14 comments on “Timmy elsewhere

  1. Tim,

    Clear logical arguments, supported by facts and correct – to my mind at least – conclusions is the only reason I come back to read your articles. This is such a gem of an article, and seeing all the backhoes and power tools that have minimised the use of sheer muscle power on building sites, obviously correct.

  2. Body weight is mostly water, not fat.

    Therefore it’s clear that the reason for weight increases is that we don’t sweat as much. By reducing the manual labour we do, we are now excreting slightly less water than we consume and thereby steadily getting heavier.

    It’s just as logical as what’s being said here.

  3. Snowdon is yet another Spiked buffoon. He was completely demolished on Channel 4 News by Professor Mike Lean, the Chair of Human Nutrition at the University of Glasgow. It was embarrassing to watch. Food consumption has NOT decreased. Yes, people are less active but they are also eating more. The evidence for that is indisputable.

  4. @ Mike Power

    Food consumption has NOT decreased. Yes, people are less active but they are also eating more. The evidence for that is indisputable.

    Great, do you have the links?

  5. http://blogs.channel4.com/tom-clarke-on-science/obesity-crisis-sorting-fat-fiction/1221

    The usual sound bite style interview? Claiming “completely demolished” is somewhat fanciful? Quite a few of the issues Lean talked about are specifically referred to in the Snowdon report?

    And does any of it actually matter?

    Ie, calories in minus calories out and all that? That’s it – does it actually matter whether it’s because you’re idle or simply can’t keep your gob shut (or both)?

  6. @PF “The usual sound bite style interview?”

    You mean an interview where a gobshite Spiked hack claims not to know whether the organisation he wrote for gets any funding from the food industry? And says it doesn’t matter in any case.

    The interview where Snowden’s request for evidence was immediately responded to by Professor Lean providing, erm, evidence?

    Let me see, who’s views should I give more weight to? A gobby, freelance hack with a history degree or a respected doctor and academic who has devoted his professional life to the study of nutrition (oh, and also has a history degree, to boot)? Tough one that.

  7. “Let me see, who’s views should I give more weight to? A gobby, freelance hack with a history degree or a respected doctor and academic who has devoted his professional life to the study of nutrition (oh, and also has a history degree, to boot)? Tough one that.”

    Whose views should we give more weight to? Yours? Or, shall we say, the views of John Locke as he writes in his ‘Essay Concerning Human Understanding’…?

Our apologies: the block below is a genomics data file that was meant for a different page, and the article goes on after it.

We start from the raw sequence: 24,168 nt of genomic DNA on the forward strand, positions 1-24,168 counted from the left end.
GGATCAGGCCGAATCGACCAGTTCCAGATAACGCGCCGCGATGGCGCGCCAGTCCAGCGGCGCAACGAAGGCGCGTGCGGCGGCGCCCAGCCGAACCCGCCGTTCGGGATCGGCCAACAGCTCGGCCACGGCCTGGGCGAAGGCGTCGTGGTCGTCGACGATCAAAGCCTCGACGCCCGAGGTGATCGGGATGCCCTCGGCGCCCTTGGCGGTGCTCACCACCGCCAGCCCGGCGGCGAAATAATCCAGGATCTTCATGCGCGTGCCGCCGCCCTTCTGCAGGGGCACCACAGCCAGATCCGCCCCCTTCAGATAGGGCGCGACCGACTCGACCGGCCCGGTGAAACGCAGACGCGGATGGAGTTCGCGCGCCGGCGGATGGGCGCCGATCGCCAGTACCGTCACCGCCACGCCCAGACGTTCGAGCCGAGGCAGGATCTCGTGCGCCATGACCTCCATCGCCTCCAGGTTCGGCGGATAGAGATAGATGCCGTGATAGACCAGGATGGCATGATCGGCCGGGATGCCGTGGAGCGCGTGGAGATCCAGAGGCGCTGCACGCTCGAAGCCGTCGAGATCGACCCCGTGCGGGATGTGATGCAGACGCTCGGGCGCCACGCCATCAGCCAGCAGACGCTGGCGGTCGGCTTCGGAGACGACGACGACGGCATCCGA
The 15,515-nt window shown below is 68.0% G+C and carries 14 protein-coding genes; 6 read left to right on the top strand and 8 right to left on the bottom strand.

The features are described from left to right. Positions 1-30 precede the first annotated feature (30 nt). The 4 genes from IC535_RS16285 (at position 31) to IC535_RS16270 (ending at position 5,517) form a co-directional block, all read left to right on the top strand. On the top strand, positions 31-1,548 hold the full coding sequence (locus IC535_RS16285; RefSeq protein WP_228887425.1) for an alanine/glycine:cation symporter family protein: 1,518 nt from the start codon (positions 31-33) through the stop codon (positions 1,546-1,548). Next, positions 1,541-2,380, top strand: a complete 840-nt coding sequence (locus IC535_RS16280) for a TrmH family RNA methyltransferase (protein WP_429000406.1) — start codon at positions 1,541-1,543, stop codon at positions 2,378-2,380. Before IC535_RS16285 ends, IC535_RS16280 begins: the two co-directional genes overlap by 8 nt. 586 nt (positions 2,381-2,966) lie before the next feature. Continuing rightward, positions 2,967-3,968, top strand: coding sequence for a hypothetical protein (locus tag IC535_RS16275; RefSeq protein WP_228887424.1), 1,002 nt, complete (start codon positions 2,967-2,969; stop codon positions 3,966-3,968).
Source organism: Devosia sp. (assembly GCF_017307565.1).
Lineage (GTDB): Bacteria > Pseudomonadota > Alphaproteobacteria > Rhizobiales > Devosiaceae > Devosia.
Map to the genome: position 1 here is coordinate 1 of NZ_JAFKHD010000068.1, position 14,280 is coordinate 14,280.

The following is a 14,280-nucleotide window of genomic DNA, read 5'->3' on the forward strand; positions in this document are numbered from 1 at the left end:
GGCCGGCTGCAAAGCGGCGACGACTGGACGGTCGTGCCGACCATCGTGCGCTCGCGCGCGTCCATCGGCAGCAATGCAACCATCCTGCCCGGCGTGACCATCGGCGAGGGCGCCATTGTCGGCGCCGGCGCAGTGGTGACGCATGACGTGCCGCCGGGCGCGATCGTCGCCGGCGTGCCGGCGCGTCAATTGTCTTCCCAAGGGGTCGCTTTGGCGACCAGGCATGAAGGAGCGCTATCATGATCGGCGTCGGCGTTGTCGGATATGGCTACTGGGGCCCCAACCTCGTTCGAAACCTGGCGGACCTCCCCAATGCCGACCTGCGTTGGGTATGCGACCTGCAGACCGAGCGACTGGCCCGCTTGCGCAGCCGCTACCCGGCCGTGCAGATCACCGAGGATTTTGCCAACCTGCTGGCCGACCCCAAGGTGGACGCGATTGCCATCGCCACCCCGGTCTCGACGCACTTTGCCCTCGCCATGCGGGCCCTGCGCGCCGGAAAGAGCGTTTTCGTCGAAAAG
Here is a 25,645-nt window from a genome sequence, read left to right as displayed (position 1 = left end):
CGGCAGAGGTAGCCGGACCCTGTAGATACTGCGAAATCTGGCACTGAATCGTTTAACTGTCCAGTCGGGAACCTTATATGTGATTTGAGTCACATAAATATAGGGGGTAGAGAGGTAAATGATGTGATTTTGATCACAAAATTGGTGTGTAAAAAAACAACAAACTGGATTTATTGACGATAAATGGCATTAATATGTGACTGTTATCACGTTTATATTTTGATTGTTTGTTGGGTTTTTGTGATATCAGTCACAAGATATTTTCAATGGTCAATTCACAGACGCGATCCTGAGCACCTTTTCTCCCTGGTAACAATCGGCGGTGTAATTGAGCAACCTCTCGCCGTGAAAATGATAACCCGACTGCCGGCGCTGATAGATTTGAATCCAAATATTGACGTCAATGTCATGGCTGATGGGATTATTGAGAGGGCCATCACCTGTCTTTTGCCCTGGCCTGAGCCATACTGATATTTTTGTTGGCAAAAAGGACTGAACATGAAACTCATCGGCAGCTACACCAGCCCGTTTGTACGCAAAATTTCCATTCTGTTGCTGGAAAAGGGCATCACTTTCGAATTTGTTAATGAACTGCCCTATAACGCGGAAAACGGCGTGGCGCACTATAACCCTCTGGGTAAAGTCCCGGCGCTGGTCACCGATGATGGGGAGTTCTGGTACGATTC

The first is, to allege the opinions of men, whose parts, learning, eminency, power, or some other cause has gained a name, and settled their reputation in the common esteem with some kind of authority. When men are established in any kind of dignity, it is thought a breach of modesty for others to derogate any way from it, and question the authority of men who are in possession of it. This is apt to be censured, as carrying with it too much pride, when a man does not readily yield to the determination of approved authors, which is wont to be received with respect and submission by others: and it is looked upon as insolence, for a man to set up and adhere to his own opinion against the current stream of antiquity; or to put it in the balance against that of some learned doctor, or otherwise approved writer. Whoever backs his tenets with such authorities, thinks he ought thereby to carry the cause, and is ready to style it impudence in any one who shall stand out against them. This I think may be called argumentum ad verecundiam.

    Or we could go with Feynman’s “Science is the belief in the ignorance of experts”, if you prefer. Or there are many more.

    Never mind the professor’s qualifications and career, where did he get his evidence from? And how does one resolve the conflict with the sources I linked to?

  8. @ Mike

    The interview where Snowden’s request for evidence was immediately responded to by Professor Lean providing, erm, evidence?

    Notwithstanding that Snowdon was looking at the UK, was this the American evidence which Snowden made clear he had already considered?

    a gobshite Spiked hack

    It gets clearer…

    whose views should I give more weight to?

    NiV puts it more eloquently.

  9. @TW: The problem is that Snowdon’s report is an outlier. Historic data on consumption of sugars in the UK are generally suspect, but there’s a general consensus that sugar consumption in the UK has remained broadly static over many years – see, for example,http://www.sig-nurture.com/children-and-youth/view-category.html.

    Certainly this provides evidence that we should look elsewhere for the causes of any rise in obesity, but Snowden’s report…well let’s be kind and say that it rather overstates the case.

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